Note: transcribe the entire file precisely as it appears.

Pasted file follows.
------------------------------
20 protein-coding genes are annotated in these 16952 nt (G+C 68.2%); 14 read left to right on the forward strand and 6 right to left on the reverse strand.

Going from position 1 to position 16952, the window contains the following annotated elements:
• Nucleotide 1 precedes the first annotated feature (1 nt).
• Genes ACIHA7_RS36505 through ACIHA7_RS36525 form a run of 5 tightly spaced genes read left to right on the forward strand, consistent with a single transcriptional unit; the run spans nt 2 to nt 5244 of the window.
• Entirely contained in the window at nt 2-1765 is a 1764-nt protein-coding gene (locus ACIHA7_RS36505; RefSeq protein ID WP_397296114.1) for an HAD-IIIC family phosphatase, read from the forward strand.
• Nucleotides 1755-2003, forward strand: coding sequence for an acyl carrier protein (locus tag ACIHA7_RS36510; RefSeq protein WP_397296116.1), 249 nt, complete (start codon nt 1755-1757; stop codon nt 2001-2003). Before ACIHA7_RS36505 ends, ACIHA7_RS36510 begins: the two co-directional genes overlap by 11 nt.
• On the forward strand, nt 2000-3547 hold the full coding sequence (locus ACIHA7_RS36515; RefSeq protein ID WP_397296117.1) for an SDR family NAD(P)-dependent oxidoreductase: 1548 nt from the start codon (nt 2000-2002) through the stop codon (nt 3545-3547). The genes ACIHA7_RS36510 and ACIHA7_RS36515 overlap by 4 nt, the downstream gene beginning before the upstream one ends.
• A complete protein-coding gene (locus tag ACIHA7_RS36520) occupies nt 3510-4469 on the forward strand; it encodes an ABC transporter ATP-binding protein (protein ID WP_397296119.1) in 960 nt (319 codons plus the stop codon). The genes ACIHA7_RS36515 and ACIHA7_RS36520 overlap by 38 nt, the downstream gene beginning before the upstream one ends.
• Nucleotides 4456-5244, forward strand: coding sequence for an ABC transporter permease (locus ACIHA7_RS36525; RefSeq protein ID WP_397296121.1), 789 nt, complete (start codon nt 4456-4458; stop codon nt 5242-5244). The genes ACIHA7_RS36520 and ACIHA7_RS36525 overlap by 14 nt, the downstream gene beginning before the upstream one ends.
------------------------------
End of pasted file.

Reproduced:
20 protein-coding genes are annotated in these 16952 nt (G+C 68.2%); 14 read left to right on the forward strand and 6 right to left on the reverse strand.

Going from position 1 to position 16952, the window contains the following annotated elements:
• Nucleotide 1 precedes the first annotated feature (1 nt).
• Genes ACIHA7_RS36505 through ACIHA7_RS36525 form a run of 5 tightly spaced genes read left to right on the forward strand, consistent with a single transcriptional unit; the run spans nt 2 to nt 5244 of the window.
• Entirely contained in the window at nt 2-1765 is a 1764-nt protein-coding gene (locus ACIHA7_RS36505; RefSeq protein ID WP_397296114.1) for an HAD-IIIC family phosphatase, read from the forward strand.
• Nucleotides 1755-2003, forward strand: coding sequence for an acyl carrier protein (locus tag ACIHA7_RS36510; RefSeq protein WP_397296116.1), 249 nt, complete (start codon nt 1755-1757; stop codon nt 2001-2003). Before ACIHA7_RS36505 ends, ACIHA7_RS36510 begins: the two co-directional genes overlap by 11 nt.
• On the forward strand, nt 2000-3547 hold the full coding sequence (locus ACIHA7_RS36515; RefSeq protein ID WP_397296117.1) for an SDR family NAD(P)-dependent oxidoreductase: 1548 nt from the start codon (nt 2000-2002) through the stop codon (nt 3545-3547). The genes ACIHA7_RS36510 and ACIHA7_RS36515 overlap by 4 nt, the downstream gene beginning before the upstream one ends.
• A complete protein-coding gene (locus tag ACIHA7_RS36520) occupies nt 3510-4469 on the forward strand; it encodes an ABC transporter ATP-binding protein (protein ID WP_397296119.1) in 960 nt (319 codons plus the stop codon). The genes ACIHA7_RS36515 and ACIHA7_RS36520 overlap by 38 nt, the downstream gene beginning before the upstream one ends.
• Nucleotides 4456-5244, forward strand: coding sequence for an ABC transporter permease (locus ACIHA7_RS36525; RefSeq protein ID WP_397296121.1), 789 nt, complete (start codon nt 4456-4458; stop codon nt 5242-5244). The genes ACIHA7_RS36520 and ACIHA7_RS36525 overlap by 14 nt, the downstream gene beginning before the upstream one ends.